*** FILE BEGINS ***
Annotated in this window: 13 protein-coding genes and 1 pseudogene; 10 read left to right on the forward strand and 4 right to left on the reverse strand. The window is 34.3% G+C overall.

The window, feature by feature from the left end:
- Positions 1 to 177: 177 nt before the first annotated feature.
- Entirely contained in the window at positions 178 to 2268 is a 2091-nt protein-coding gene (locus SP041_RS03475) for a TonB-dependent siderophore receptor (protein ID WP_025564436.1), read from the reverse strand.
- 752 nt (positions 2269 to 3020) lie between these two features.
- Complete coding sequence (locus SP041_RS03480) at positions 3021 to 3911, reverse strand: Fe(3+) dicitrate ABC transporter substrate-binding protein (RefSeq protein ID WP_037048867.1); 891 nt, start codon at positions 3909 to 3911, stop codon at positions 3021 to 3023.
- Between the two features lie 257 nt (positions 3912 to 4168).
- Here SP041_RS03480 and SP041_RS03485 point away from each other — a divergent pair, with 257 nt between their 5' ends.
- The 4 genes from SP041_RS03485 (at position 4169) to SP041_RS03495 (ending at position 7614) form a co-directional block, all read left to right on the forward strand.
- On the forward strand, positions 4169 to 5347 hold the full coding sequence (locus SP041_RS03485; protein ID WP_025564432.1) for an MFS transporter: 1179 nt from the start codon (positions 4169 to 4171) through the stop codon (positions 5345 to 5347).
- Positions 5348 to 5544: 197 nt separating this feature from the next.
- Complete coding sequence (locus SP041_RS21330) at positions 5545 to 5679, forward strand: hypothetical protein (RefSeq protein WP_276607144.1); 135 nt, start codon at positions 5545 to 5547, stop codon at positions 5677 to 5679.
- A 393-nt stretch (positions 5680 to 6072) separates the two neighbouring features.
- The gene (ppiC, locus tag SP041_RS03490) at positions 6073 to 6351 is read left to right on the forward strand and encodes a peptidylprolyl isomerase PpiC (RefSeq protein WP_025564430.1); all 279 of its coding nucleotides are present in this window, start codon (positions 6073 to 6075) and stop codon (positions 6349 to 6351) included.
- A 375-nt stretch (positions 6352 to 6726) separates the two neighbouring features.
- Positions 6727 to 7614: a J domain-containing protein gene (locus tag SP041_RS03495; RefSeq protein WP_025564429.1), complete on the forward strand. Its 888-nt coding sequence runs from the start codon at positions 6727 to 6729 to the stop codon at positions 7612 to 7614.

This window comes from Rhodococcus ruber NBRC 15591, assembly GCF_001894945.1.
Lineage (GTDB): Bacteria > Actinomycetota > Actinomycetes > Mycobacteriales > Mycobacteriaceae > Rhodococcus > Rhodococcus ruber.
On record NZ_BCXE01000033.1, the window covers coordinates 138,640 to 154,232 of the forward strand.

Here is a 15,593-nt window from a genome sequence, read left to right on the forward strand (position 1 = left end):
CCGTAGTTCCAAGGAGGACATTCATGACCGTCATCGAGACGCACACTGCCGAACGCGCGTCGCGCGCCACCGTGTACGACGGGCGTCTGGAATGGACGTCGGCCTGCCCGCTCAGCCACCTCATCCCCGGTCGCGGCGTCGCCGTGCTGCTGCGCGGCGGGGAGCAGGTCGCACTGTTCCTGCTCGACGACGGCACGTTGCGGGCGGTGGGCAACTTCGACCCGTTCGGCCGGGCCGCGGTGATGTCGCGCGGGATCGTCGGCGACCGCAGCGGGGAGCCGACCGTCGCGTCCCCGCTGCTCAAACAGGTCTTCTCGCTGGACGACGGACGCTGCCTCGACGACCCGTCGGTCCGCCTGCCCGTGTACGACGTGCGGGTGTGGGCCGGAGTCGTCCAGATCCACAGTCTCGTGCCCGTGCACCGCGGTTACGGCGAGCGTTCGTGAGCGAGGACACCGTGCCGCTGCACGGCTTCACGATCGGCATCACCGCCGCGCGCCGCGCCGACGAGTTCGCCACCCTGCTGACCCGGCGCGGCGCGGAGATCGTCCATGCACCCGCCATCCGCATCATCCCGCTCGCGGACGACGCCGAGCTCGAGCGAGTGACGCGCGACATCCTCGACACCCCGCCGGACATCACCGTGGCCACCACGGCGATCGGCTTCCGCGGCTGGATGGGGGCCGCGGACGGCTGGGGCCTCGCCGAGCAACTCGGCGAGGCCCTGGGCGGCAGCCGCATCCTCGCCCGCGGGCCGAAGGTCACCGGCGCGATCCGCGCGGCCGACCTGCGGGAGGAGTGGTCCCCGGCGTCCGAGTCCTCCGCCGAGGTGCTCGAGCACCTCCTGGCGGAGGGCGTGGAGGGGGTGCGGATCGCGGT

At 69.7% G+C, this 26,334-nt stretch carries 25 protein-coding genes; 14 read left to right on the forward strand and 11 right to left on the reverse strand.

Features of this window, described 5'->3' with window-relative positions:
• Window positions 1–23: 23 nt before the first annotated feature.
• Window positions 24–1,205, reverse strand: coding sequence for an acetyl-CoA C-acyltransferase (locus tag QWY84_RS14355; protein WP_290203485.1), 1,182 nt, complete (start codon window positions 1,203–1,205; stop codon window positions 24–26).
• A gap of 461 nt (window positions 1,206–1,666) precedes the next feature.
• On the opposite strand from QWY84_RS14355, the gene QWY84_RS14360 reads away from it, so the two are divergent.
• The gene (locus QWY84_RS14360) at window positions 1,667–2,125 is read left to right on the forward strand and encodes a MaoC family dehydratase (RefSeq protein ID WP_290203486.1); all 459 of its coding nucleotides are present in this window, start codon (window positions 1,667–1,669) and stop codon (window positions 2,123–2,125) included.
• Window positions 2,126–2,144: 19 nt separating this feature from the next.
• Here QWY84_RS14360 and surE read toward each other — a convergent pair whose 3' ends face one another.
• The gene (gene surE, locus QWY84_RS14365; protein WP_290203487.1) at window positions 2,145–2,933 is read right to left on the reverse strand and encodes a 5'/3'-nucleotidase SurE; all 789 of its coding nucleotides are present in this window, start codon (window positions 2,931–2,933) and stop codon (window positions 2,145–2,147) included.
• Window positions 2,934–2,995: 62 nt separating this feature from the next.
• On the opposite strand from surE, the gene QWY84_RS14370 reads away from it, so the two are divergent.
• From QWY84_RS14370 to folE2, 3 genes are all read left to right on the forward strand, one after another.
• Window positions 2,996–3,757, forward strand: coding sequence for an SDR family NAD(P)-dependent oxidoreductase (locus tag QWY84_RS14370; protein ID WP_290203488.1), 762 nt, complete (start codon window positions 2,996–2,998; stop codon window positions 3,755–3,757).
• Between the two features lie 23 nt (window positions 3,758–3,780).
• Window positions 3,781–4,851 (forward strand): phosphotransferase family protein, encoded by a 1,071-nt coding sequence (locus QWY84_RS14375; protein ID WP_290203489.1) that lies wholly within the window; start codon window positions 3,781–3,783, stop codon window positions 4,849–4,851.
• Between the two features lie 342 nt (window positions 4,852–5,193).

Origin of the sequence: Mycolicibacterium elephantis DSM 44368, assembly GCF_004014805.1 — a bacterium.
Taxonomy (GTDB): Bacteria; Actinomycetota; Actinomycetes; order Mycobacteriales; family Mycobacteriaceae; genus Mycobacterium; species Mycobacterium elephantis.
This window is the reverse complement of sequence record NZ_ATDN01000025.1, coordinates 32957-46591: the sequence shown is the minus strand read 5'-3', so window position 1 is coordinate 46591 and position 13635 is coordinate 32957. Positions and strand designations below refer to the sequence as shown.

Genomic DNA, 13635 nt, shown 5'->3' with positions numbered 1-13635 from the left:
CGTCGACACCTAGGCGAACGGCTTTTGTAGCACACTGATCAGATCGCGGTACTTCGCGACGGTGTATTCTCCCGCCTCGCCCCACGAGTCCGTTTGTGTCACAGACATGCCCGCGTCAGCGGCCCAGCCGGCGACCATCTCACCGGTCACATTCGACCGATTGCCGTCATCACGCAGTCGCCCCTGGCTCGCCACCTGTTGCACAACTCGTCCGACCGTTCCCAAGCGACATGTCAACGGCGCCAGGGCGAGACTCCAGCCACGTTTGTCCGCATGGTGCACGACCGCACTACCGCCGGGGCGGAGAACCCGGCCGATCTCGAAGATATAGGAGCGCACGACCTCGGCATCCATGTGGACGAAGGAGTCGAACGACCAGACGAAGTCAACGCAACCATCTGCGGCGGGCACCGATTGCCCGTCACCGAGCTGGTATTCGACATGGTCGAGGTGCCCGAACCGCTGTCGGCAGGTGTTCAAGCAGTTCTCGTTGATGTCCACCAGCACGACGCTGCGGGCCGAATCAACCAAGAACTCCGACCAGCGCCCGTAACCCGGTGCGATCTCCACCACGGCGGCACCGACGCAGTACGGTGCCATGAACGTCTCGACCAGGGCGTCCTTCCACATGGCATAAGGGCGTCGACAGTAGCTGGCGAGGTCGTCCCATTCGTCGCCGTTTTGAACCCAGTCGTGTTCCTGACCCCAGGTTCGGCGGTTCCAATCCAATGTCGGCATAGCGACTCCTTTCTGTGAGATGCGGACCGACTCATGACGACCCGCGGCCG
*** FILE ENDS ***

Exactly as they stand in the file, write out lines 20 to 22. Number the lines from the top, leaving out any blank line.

Here is a 15,593-nt window from a genome sequence, read left to right on the forward strand (position 1 = left end):
CCGTAGTTCCAAGGAGGACATTCATGACCGTCATCGAGACGCACACTGCCGAACGCGCGTCGCGCGCCACCGTGTACGACGGGCGTCTGGAATGGACGTCGGCCTGCCCGCTCAGCCACCTCATCCCCGGTCGCGGCGTCGCCGTGCTGCTGCGCGGCGGGGAGCAGGTCGCACTGTTCCTGCTCGACGACGGCACGTTGCGGGCGGTGGGCAACTTCGACCCGTTCGGCCGGGCCGCGGTGATGTCGCGCGGGATCGTCGGCGACCGCAGCGGGGAGCCGACCGTCGCGTCCCCGCTGCTCAAACAGGTCTTCTCGCTGGACGACGGACGCTGCCTCGACGACCCGTCGGTCCGCCTGCCCGTGTACGACGTGCGGGTGTGGGCCGGAGTCGTCCAGATCCACAGTCTCGTGCCCGTGCACCGCGGTTACGGCGAGCGTTCGTGAGCGAGGACACCGTGCCGCTGCACGGCTTCACGATCGGCATCACCGCCGCGCGCCGCGCCGACGAGTTCGCCACCCTGCTGACCCGGCGCGGCGCGGAGATCGTCCATGCACCCGCCATCCGCATCATCCCGCTCGCGGACGACGCCGAGCTCGAGCGAGTGACGCGCGACATCCTCGACACCCCGCCGGACATCACCGTGGCCACCACGGCGATCGGCTTCCGCGGCTGGATGGGGGCCGCGGACGGCTGGGGCCTCGCCGAGCAACTCGGCGAGGCCCTGGGCGGCAGCCGCATCCTCGCCCGCGGGCCGAAGGTCACCGGCGCGATCCGCGCGGCCGACCTGCGGGAGGAGTGGTCCCCGGCGTCCGAGTCCTCCGCCGAGGTGCTCGAGCACCTCCTGGCGGAGGGCGTGGAGGGGGTGCGGATCGCGGT

At 69.7% G+C, this 26,334-nt stretch carries 25 protein-coding genes; 14 read left to right on the forward strand and 11 right to left on the reverse strand.